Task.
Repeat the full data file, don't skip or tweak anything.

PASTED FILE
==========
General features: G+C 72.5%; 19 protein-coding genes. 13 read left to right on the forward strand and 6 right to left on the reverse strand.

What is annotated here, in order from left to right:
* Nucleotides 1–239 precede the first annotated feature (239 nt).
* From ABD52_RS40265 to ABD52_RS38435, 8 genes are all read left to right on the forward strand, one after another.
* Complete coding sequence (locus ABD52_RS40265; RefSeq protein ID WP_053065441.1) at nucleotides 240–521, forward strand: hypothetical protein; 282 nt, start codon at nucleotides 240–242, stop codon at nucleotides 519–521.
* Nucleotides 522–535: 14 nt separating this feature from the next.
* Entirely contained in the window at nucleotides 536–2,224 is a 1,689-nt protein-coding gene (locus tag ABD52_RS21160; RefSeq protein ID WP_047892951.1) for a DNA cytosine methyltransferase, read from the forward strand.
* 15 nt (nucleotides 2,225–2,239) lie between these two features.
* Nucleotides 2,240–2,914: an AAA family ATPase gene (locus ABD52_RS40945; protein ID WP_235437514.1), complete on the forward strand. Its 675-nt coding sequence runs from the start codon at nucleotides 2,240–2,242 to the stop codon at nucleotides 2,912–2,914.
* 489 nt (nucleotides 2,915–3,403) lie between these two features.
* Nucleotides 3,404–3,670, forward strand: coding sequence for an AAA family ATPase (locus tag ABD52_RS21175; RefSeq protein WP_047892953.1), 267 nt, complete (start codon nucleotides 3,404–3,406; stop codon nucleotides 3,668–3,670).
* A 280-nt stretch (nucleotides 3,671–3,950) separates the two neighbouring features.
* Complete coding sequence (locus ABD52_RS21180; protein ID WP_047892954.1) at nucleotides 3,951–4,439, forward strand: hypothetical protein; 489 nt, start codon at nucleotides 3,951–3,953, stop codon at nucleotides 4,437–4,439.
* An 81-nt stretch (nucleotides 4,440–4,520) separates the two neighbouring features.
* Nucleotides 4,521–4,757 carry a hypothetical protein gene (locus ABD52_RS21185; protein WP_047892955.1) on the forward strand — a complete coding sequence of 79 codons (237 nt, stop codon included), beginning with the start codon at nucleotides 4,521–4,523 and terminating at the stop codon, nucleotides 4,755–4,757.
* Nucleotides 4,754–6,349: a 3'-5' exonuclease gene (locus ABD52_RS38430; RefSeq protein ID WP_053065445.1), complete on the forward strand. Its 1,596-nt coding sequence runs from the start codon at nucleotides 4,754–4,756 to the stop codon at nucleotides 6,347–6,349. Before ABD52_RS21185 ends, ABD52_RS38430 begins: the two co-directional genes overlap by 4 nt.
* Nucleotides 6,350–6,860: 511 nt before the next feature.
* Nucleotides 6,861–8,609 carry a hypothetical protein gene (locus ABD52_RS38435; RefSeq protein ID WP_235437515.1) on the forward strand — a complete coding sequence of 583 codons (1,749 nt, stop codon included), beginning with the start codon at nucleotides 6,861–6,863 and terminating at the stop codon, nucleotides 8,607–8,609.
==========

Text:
General features: G+C 72.5%; 19 protein-coding genes. 13 read left to right on the forward strand and 6 right to left on the reverse strand.

What is annotated here, in order from left to right:
* Nucleotides 1–239 precede the first annotated feature (239 nt).
* From ABD52_RS40265 to ABD52_RS38435, 8 genes are all read left to right on the forward strand, one after another.
* Complete coding sequence (locus ABD52_RS40265; RefSeq protein ID WP_053065441.1) at nucleotides 240–521, forward strand: hypothetical protein; 282 nt, start codon at nucleotides 240–242, stop codon at nucleotides 519–521.
* Nucleotides 522–535: 14 nt separating this feature from the next.
* Entirely contained in the window at nucleotides 536–2,224 is a 1,689-nt protein-coding gene (locus tag ABD52_RS21160; RefSeq protein ID WP_047892951.1) for a DNA cytosine methyltransferase, read from the forward strand.
* 15 nt (nucleotides 2,225–2,239) lie between these two features.
* Nucleotides 2,240–2,914: an AAA family ATPase gene (locus ABD52_RS40945; protein ID WP_235437514.1), complete on the forward strand. Its 675-nt coding sequence runs from the start codon at nucleotides 2,240–2,242 to the stop codon at nucleotides 2,912–2,914.
* 489 nt (nucleotides 2,915–3,403) lie between these two features.
* Nucleotides 3,404–3,670, forward strand: coding sequence for an AAA family ATPase (locus tag ABD52_RS21175; RefSeq protein WP_047892953.1), 267 nt, complete (start codon nucleotides 3,404–3,406; stop codon nucleotides 3,668–3,670).
* A 280-nt stretch (nucleotides 3,671–3,950) separates the two neighbouring features.
* Complete coding sequence (locus ABD52_RS21180; protein ID WP_047892954.1) at nucleotides 3,951–4,439, forward strand: hypothetical protein; 489 nt, start codon at nucleotides 3,951–3,953, stop codon at nucleotides 4,437–4,439.
* An 81-nt stretch (nucleotides 4,440–4,520) separates the two neighbouring features.
* Nucleotides 4,521–4,757 carry a hypothetical protein gene (locus ABD52_RS21185; protein WP_047892955.1) on the forward strand — a complete coding sequence of 79 codons (237 nt, stop codon included), beginning with the start codon at nucleotides 4,521–4,523 and terminating at the stop codon, nucleotides 4,755–4,757.
* Nucleotides 4,754–6,349: a 3'-5' exonuclease gene (locus ABD52_RS38430; RefSeq protein ID WP_053065445.1), complete on the forward strand. Its 1,596-nt coding sequence runs from the start codon at nucleotides 4,754–4,756 to the stop codon at nucleotides 6,347–6,349. Before ABD52_RS21185 ends, ABD52_RS38430 begins: the two co-directional genes overlap by 4 nt.
* Nucleotides 6,350–6,860: 511 nt before the next feature.
* Nucleotides 6,861–8,609 carry a hypothetical protein gene (locus ABD52_RS38435; RefSeq protein ID WP_235437515.1) on the forward strand — a complete coding sequence of 583 codons (1,749 nt, stop codon included), beginning with the start codon at nucleotides 6,861–6,863 and terminating at the stop codon, nucleotides 8,607–8,609.